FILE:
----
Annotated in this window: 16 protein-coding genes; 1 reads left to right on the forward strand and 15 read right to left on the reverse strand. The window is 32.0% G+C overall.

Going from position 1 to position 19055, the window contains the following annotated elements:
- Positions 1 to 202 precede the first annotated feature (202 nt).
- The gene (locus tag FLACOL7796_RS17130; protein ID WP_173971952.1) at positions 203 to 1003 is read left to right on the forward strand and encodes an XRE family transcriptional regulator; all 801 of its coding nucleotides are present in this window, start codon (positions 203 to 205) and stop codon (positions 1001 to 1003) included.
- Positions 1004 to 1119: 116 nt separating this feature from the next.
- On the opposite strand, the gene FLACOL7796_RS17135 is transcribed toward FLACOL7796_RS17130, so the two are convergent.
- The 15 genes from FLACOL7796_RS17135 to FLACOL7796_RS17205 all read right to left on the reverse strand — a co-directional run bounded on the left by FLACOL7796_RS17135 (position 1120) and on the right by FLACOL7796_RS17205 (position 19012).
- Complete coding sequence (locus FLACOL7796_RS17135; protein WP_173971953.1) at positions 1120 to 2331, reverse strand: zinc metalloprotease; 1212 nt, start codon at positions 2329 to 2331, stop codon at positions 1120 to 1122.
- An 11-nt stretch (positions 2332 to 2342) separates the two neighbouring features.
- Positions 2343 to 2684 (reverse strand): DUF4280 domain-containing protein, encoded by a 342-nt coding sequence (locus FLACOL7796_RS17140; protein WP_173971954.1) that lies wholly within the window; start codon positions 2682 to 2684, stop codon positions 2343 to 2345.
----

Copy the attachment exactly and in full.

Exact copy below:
Annotated in this window: 16 protein-coding genes; 1 reads left to right on the forward strand and 15 read right to left on the reverse strand. The window is 32.0% G+C overall.

Going from position 1 to position 19055, the window contains the following annotated elements:
- Positions 1 to 202 precede the first annotated feature (202 nt).
- The gene (locus tag FLACOL7796_RS17130; protein ID WP_173971952.1) at positions 203 to 1003 is read left to right on the forward strand and encodes an XRE family transcriptional regulator; all 801 of its coding nucleotides are present in this window, start codon (positions 203 to 205) and stop codon (positions 1001 to 1003) included.
- Positions 1004 to 1119: 116 nt separating this feature from the next.
- On the opposite strand, the gene FLACOL7796_RS17135 is transcribed toward FLACOL7796_RS17130, so the two are convergent.
- The 15 genes from FLACOL7796_RS17135 to FLACOL7796_RS17205 all read right to left on the reverse strand — a co-directional run bounded on the left by FLACOL7796_RS17135 (position 1120) and on the right by FLACOL7796_RS17205 (position 19012).
- Complete coding sequence (locus FLACOL7796_RS17135; protein WP_173971953.1) at positions 1120 to 2331, reverse strand: zinc metalloprotease; 1212 nt, start codon at positions 2329 to 2331, stop codon at positions 1120 to 1122.
- An 11-nt stretch (positions 2332 to 2342) separates the two neighbouring features.
- Positions 2343 to 2684 (reverse strand): DUF4280 domain-containing protein, encoded by a 342-nt coding sequence (locus FLACOL7796_RS17140; protein WP_173971954.1) that lies wholly within the window; start codon positions 2682 to 2684, stop codon positions 2343 to 2345.